If you are lucky, you've either made friends with a pilot or your client is sending you in a helicopter to shoot some photos and like my first few trips, you probably don't know what you are doing or how to maximize your opportunity to get the shots. Hopefully this guide will help you with some basics that i've learned over the last few years.
Let's start with gear :
If you have the luxury of owning multiple lenses, my recommendation is to bring a wide angle lens like a 24mm or 35mm as well as a telephoto like a 85mm or 200mm. Avoid bringing zoom lenses as the wind from an open window or removed door will actually force zoom your lens and can be tricky to work with. Having the variety of both a wide angle and telephoto will allow you to switch lenses on the fly to get close up's of mountains, valleys, trees and focus in on distant landscapes while the wide angle will allow you to have the perspective of inside the cockpit, wider landscapes, and shots of parts of the aircraft like a tail rotor of a helicopter. I'd also recommend a polarizing filter or uv filter to crisp up the landscape and remove highlights or haze.
I only shoot with manual settings for full control, however as you are starting out, I would recommend looking at shutter priority mode (TV on most DSLR's) and set your shutter speed at a minimum of 1/400 to make sure your photos aren't blurry from the movement of the aircraft. I also recommend an ISO of 100-250. On some of my first trips, some of my favourite photographs were just a tad bit blurry, and although I was reviewing them during the trip on the back of my LCD screen, I wasn't able to see the fine details that had been blurred from the motion.
Before your shoot, or flight... Request that the pilot remove either a door or window from the aircraft, this will really allow you freedom to move around freely and avoid glare from a window.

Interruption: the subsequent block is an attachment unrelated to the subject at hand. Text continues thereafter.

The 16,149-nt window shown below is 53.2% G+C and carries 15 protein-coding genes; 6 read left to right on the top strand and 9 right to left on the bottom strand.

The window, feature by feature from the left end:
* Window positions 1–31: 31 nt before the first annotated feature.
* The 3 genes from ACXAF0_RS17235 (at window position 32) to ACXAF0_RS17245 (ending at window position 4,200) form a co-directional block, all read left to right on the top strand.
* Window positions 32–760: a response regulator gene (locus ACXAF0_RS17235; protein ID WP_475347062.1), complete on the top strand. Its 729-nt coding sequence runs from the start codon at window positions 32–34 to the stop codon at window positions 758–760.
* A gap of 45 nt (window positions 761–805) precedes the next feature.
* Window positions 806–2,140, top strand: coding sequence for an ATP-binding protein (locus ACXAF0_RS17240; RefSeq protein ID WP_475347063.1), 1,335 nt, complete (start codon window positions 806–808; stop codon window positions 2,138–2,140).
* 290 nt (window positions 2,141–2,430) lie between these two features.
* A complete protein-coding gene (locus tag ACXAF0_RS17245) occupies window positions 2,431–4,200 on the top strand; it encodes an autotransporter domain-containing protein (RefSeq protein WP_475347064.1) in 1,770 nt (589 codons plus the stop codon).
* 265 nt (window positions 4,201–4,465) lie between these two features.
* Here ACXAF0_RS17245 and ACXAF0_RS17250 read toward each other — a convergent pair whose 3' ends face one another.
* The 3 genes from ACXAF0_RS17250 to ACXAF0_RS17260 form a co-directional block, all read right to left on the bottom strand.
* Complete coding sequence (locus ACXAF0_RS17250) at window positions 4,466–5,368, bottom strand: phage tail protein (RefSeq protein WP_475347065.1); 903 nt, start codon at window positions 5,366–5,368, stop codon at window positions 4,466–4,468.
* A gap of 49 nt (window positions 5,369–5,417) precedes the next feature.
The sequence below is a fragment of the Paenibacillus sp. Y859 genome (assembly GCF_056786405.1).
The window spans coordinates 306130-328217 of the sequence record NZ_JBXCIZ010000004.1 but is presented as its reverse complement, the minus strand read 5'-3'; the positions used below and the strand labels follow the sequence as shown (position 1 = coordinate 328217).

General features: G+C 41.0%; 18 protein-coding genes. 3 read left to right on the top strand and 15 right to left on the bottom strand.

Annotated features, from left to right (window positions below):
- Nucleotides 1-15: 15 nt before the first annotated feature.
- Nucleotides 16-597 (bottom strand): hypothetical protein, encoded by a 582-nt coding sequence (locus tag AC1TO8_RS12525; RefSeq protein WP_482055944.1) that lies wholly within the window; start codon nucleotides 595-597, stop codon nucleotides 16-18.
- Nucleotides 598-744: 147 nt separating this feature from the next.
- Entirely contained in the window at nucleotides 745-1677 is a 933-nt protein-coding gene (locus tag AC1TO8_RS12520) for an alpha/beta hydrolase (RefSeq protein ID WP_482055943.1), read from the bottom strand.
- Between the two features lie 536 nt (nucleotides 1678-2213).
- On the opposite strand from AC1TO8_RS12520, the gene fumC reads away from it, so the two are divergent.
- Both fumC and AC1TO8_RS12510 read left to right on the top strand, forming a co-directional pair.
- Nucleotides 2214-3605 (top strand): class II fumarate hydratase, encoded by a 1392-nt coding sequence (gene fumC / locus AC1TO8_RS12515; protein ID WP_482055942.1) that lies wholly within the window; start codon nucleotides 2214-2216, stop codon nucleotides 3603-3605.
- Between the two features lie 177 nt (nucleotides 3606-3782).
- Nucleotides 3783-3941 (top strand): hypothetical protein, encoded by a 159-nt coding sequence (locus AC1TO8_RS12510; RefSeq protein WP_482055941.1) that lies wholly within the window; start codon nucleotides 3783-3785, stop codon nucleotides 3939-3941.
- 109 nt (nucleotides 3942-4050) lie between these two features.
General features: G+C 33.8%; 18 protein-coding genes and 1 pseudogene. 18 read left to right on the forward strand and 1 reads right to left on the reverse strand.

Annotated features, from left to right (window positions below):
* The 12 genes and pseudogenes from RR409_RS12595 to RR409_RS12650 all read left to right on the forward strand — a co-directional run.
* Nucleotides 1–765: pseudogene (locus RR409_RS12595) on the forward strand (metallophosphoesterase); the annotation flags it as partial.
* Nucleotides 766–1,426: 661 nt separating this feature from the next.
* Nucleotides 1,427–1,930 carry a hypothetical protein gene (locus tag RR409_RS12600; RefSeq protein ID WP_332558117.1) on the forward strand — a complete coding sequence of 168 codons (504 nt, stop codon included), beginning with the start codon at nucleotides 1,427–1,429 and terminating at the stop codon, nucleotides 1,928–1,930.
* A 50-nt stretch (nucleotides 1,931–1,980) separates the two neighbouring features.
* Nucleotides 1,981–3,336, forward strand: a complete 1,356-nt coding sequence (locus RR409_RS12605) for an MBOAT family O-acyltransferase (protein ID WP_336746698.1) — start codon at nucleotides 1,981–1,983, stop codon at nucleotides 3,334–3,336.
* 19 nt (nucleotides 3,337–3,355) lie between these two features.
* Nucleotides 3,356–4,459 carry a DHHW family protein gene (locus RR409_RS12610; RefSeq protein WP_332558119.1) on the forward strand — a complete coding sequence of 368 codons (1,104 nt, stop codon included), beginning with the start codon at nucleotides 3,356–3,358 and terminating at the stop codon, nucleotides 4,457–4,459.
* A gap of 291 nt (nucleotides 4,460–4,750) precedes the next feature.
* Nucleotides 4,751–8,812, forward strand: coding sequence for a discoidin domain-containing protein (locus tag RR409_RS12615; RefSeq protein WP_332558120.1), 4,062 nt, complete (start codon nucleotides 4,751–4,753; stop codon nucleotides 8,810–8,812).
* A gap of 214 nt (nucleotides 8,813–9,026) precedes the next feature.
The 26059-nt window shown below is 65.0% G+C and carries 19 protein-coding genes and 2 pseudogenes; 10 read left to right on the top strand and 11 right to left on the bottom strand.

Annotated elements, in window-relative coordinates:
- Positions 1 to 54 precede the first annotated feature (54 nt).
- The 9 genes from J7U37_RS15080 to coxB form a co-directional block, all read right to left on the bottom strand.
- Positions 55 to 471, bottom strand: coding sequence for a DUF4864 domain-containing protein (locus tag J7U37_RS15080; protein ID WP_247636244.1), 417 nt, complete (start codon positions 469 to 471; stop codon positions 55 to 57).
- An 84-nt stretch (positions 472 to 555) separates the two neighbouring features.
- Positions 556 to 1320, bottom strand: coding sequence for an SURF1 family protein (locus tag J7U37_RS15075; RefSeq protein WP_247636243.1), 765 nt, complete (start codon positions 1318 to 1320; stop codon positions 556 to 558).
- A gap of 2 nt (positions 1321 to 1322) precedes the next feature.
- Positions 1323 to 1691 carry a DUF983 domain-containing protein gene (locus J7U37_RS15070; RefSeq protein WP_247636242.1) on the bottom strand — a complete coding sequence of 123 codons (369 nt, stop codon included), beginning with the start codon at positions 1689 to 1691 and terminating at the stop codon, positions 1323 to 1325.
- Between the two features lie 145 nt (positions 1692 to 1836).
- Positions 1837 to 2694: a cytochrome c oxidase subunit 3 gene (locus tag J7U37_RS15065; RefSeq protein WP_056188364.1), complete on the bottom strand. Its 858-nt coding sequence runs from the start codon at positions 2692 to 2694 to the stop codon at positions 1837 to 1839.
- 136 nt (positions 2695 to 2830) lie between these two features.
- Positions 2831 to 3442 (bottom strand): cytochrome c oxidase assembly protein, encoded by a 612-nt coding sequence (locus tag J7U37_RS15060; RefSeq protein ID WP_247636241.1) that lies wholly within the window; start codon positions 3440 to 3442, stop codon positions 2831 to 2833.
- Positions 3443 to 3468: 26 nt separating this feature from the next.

During the flight, be sure to communicate with your pilot about the shots you need to get... Get to know the terminology of flight.
yaw : pivoting the aircraft to the left or right
roll : roll the aircraft to the left or right
pitch : nose the aircraft up or down
climb : gain altitude
hover : keep the aircraft in a hovering position
Sitting right behind the pilot will allow you and the pilot to be on the same page and they will be able to see what you are seeing easier.
From an airplane :
Shooting from an airplane is much more difficult than a helicopter as the plane is in constant forward movement and can only slow it's airspeed to a certain rate. In this case you will consistently need to keep your shutter speed above 1/640 and anticipate your desired shot before you approach it. Shoot in rapid fire mode to have a selection of shots to choose from after. I also recommend using a telephoto lens for most of your aerial shots to avoid getting the wing or strut in your shot, unless that's what you are going for.
For more aerial photography examples, click here.